Rome, at the Vittoriano shots of the deserted Eternal City during the lockdown

From Jan. 20 to Feb. 28, 2023, the photo exhibition "Rome's Silent Beauty" opens to the public, an immersive, multimedia journey to discover the unusual face of the city during the lockdown months.

Rome Silent Beauty is the title of the exhibition curated by Roberto Koch and Alessandra Mauro, set up in the Zanardelli Hall of the Vittoriano from Jan. 20 to Feb. 28. Promoted and organized by Webuild Group and the VIVE Institute - Vittoriano and Palazzo Venezia, under the patronage of the Municipality of Rome, the exhibition offers an unusual journey through the places of the Eternal City.

Through the shots taken by Moreno Maggi in 2020 during the months of the lockdown, it returns a Rome different from how we are used to travel and experience it. A Rome made extraordinarily beautiful by the silence of those days, in a space normally besieged by traffic and overcrowding, to return the true and stainless face to the city. The exhibition is an itinerary full of photos, videos and multimedia projections that allows visitors to rediscover the sense of a new living, or con-living, taking them on an emotional and intellectual journey to meditate on the meaning of community.

The images have also been illuminating Palazzo Venezia since the past few days, thanks to a videomapping, conceived and realized by Webuild, with projections alternating photos and short plays of light that will be visible every evening from 6:30 to 11:30 p.m. until Feb. 28. The initiative aims to reach a wide audience and serves as an additional element of enhancement of the entire Piazza Venezia area.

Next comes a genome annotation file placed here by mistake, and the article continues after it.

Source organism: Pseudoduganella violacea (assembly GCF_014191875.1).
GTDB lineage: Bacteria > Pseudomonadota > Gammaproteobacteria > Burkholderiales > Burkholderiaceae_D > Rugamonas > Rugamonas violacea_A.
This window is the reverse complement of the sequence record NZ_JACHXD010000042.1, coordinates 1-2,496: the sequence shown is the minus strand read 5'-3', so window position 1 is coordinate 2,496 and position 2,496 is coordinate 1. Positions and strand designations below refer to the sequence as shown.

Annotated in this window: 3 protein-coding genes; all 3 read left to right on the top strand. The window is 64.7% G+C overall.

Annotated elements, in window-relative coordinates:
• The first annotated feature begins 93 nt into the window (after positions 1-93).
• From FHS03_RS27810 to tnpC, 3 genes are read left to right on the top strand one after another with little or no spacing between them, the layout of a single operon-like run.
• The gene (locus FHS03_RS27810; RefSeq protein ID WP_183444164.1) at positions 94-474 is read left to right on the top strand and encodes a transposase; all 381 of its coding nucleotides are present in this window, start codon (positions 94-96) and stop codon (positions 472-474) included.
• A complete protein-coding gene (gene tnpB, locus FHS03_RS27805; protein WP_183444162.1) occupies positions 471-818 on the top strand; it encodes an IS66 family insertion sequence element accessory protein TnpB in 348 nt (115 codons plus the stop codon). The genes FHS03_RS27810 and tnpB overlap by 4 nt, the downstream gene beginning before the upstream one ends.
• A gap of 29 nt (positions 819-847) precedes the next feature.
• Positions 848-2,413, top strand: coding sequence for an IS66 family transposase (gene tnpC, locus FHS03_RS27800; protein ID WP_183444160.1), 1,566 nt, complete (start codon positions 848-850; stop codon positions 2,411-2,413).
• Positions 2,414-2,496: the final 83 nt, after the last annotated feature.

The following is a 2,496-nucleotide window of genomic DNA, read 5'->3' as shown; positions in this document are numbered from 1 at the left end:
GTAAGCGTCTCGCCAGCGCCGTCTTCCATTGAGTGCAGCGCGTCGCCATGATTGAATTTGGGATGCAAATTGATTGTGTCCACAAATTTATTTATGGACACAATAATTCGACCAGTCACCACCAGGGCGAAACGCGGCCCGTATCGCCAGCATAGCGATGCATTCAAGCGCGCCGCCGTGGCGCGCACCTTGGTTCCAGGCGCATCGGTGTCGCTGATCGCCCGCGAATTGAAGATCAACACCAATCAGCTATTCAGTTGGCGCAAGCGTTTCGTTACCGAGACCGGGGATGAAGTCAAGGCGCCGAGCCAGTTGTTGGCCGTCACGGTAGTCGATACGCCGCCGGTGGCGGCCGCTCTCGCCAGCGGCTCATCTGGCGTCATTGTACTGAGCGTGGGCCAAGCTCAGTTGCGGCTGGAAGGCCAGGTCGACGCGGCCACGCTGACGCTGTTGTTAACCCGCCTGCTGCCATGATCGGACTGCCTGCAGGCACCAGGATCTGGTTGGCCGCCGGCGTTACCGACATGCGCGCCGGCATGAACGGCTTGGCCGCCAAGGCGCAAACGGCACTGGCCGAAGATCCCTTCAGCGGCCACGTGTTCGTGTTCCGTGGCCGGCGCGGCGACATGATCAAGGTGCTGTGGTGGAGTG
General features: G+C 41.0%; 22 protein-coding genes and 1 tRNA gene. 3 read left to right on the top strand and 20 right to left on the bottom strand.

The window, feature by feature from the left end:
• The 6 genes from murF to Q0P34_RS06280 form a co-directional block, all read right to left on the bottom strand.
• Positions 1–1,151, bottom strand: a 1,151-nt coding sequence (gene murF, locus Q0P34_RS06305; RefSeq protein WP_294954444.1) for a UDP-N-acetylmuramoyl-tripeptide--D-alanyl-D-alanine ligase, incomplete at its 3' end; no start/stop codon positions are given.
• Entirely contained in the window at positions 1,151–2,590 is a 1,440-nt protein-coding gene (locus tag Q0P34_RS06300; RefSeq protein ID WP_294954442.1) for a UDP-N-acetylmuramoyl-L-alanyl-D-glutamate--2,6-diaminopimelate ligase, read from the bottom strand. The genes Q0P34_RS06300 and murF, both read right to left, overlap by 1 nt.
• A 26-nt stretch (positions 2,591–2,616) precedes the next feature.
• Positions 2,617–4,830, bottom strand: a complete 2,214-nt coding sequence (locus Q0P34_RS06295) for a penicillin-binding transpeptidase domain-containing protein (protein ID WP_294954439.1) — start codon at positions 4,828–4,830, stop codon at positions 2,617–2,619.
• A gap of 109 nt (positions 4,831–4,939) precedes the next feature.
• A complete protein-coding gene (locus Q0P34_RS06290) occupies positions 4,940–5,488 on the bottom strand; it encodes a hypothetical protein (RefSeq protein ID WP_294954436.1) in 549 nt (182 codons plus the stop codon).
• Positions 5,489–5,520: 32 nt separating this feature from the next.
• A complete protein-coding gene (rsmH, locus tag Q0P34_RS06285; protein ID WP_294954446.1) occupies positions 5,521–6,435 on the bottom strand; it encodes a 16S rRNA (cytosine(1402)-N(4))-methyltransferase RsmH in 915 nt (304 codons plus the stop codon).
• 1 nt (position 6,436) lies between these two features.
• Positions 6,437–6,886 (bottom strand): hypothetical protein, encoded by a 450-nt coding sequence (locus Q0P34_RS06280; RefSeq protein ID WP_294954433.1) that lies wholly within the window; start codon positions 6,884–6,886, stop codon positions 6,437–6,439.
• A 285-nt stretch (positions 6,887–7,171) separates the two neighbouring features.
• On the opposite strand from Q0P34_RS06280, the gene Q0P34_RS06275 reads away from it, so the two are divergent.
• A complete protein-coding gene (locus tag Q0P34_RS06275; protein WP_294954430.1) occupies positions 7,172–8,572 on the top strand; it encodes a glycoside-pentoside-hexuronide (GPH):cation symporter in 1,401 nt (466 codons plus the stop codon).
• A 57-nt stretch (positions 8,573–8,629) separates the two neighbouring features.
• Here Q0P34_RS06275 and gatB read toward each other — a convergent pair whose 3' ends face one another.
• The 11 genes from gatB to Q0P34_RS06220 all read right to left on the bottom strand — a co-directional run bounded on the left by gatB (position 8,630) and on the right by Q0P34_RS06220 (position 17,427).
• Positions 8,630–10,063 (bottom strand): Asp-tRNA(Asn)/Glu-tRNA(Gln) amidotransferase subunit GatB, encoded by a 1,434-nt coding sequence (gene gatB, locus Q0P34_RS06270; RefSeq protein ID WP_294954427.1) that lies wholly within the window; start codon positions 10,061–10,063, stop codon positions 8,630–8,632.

The exhibition is part of a project that includes the catalog and the volume of the same name ROMA SILENT BEAUTY, published by Rizzoli on behalf of Webuild, which aims to promote a debate on issues related to the conception of a livable city, urban planning and mobility, on possible future paradigms of urban living, turning the experience of the pandemic into an opportunity to rethink urban environments and infrastructure, starting from the needs of communities in a new perspective of sustainability.


“The real beauty at the end of the day lies in the interaction and the stories lived by people in the places to which they belong,” emphasizes Pietro Salini, Webuild CEO, “From this idea we can start again to imagine and design an infrastructure network more adequate to the needs of the 21st century, while respecting the historical legacy and the fascinating stratifications of a capital city like Rome,” Salini continues. “The images are an inspiration to work on the future and plan interventions on a city that must restart from the idea of a great infrastructural project that takes full advantage of our best building and creative skills, to create a more livable city with standards comparable to the world’s great capitals. We need to rethink, re-conceive, re-imagine how to experience cities of art and how to use the extraordinary cultural heritage that our predecessors left us. And rethink accordingly tourism, commerce, urban decorum, transportation, leisure, sports, and all that the city can offer to citizens and those who come to visit.”

“The ROMA SILENT BEAUTY project,” comments VIVE Institute Director Edith Gabrielli, “reconnects with one of the most intense debates of this historical moment, where it gets to the heart of the role of cities, Rome of course included. The questions, numerous and important, range from the issue of transportation to the relationship between supposed centers and supposed suburbs. ROME SILENT BEAUTY is also able to hold together scientific engagement with the ability to attract the public. Moreno Maggi’s photos open viewers’ eyes wide to extremely famous places and place them in a different, in many ways unprecedented, light, also thanks to the immersive mode.”

Rome, at the Vittoriano shots of the deserted Eternal City during the lockdown
Rome, at the Vittoriano shots of the deserted Eternal City during the lockdown